The fact that Christ was crucified between thieves, one on his right and one on his left, was not lost on the writers of the gospels. They recognized it as a shockingly literal fulfilment of the prophecy that God’s servant would be “numbered among transgressors” (Isaiah 53:12). The fact that one of the transgressors recognized the Son of God and the other did not is also a fact pregnant with significance, setting up the crucified Christ as the judge who in person divides between these two ways. We should all be able to see that our own lives are taking place on the one cross of Christ, but if we are too nearsighted to make out that fact, we can still discern that one of the other two crosses must be ours, and that there is a great difference between them.
Christian artists haven’t missed the significance of the three crosses either. In fact, the rich visual tradition of the Christian church is probably the best place to check for the powerful interpretation of the three crosses. Here are two classics from among the hundreds of thousands of possible illustrations.
The Rabbula Gospels (ca. 586) depict a very busy crucifixion scene, with crowds on either side of the three crosses.
On the viewer’s left are Mary and John the Evangelist, on our right are three mourning women. Two figures beside the cross reach upward to Christ: On the right is a man who holds up before Christ a sponge on a stick, soaked with sour wine from a bucket in his hand. On the right is a man labelled “Longinos,” the name traidition has assigned to the soldier who pierced the side of Christ to certify his death. Obviously these two events did not take place in the same instant, which means that in this image the sequence of time is being collapsed or telescoped. Beneath the cross three soliders gamble for the seamless robe of Christ. They seem to have the purple robe on their laps, though Christ on the cross still wears a purple and gold garment. Notice also that the body of Christ is not bent or twisted in any way. His torso faces the viewer with full frontality, annd his arms extend perpendicularly, nor does the weight of his body drag him downward. His head does not droop, but turns intentionally and his eyes seem to be open. Add to th is his purple and gold robe, and the message is iconographically clear: Jesus Christ crucified is the King who rules from the throne of the cross. In comparison to him, the two thieves are stripped to the waist and tied to their crosses with x-shaped cords (though their hands are also nailed), and their crosses are lower and smaller. The artist of the Rabbula gospels has inclulded the other two crosses but marked a definite hierarchy and subordination between The Cross and the crosses.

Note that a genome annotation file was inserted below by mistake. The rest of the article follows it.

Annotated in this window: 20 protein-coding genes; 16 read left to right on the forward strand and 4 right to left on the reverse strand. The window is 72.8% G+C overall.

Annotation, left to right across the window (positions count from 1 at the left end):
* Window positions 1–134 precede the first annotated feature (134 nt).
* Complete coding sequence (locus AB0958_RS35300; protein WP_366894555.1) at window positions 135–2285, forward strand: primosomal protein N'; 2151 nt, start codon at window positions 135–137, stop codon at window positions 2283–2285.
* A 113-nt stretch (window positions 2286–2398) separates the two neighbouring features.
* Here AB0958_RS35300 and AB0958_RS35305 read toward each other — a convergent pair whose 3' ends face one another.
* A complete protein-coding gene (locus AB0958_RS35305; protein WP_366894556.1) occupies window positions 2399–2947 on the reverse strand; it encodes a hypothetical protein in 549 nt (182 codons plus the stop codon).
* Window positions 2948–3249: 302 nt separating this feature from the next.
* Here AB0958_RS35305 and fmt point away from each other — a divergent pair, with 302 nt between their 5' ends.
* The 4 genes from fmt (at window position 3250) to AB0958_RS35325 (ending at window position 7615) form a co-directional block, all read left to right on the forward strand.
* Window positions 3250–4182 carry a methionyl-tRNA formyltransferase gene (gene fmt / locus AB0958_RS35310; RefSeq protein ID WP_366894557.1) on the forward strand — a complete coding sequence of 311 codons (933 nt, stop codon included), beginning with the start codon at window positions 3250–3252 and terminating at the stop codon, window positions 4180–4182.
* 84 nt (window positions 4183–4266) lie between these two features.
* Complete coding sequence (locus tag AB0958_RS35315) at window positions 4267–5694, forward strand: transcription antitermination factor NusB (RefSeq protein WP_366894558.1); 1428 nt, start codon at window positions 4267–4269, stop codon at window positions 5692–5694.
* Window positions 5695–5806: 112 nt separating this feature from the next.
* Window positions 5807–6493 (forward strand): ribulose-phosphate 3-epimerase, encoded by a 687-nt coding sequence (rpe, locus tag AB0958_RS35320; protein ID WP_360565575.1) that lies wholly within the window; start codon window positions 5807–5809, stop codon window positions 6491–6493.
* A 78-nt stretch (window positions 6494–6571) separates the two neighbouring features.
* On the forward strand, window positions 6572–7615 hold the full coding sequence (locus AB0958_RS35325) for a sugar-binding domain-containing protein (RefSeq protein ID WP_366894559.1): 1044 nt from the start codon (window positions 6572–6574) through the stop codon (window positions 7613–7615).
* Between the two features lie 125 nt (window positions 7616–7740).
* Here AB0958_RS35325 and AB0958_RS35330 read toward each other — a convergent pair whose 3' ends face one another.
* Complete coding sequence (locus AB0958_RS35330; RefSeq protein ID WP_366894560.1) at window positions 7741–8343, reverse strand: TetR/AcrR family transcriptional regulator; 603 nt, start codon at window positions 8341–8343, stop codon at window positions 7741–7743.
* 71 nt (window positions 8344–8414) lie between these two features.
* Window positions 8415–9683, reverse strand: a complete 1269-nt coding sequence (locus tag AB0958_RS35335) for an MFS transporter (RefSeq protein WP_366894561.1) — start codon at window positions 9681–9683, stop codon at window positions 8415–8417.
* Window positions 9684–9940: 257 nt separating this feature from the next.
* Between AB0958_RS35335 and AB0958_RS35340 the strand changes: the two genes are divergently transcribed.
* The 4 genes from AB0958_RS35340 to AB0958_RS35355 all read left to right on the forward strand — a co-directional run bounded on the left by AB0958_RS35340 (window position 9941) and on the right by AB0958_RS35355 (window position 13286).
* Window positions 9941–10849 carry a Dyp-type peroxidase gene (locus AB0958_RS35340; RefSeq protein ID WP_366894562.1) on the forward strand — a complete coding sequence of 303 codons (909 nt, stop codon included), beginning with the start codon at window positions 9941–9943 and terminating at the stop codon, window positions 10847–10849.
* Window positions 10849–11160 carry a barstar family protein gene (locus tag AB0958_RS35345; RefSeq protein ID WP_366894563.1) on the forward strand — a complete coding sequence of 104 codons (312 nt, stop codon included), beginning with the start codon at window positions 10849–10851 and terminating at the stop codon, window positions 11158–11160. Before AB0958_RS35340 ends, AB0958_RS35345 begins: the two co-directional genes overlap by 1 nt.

Jump forward more than a thousand years to Rembrandt’s great drypoint print The Three Crosses. Its composition is closely related to the Rabbula Gospels: a landscape with the three crosses at the center of crowd scenes. But after that similarity, the differences abound: Rembrandt is working in a tradition more dedicated to observation and realism, so he does not have as much freedom to collapse distinct moments of time into a single image. His Christ must be either alive or dead, not both simultaneously as the Rabbula Gospels depict. Instead of a few token figures to represent a crowd, Rembrandt can give us the bustle and conusion of a real crowd, including figures in the foreground stealing away (Nicodemus? Peter?). Shafts of light stream downward and penetrate the darkness of the scene, putting the image under the light of a heaven which cannot be directly depicted. This is one of the many devices by which Rembrandt rescues this from being just a historicist snapshot of what you could have seen on the day itself. The light which forces us to take God’s point of view into account also marks the difference between the other two crosses: One thief is plunged into darkness while the other, every bit as dead as the first, nevertheless is bathed in God’s light and absolutely passive before his Lord. Rembrandt also leaves some figures as mere outline drawings (the women on our right) in contrast to more fully-modelled figures in the same scene (soldiers on horseback). Because he is able to use linear perspective to establish his scene, Rembrandt avails himself of an option the Rabbula painter did not have: he takes the other two crosses and turns them sideways, so that we see the thieves in profile. They are tied to smaller crosses. Rembrandt’s Christ wears no royal robe and does not face the viewer with perpendicular arms outspread as in Rabbula; his is a broken body exposed to shame. Yet with no less paradox than the earlier image, Rembrandt’s broken Christ still commands the scene and controls the image.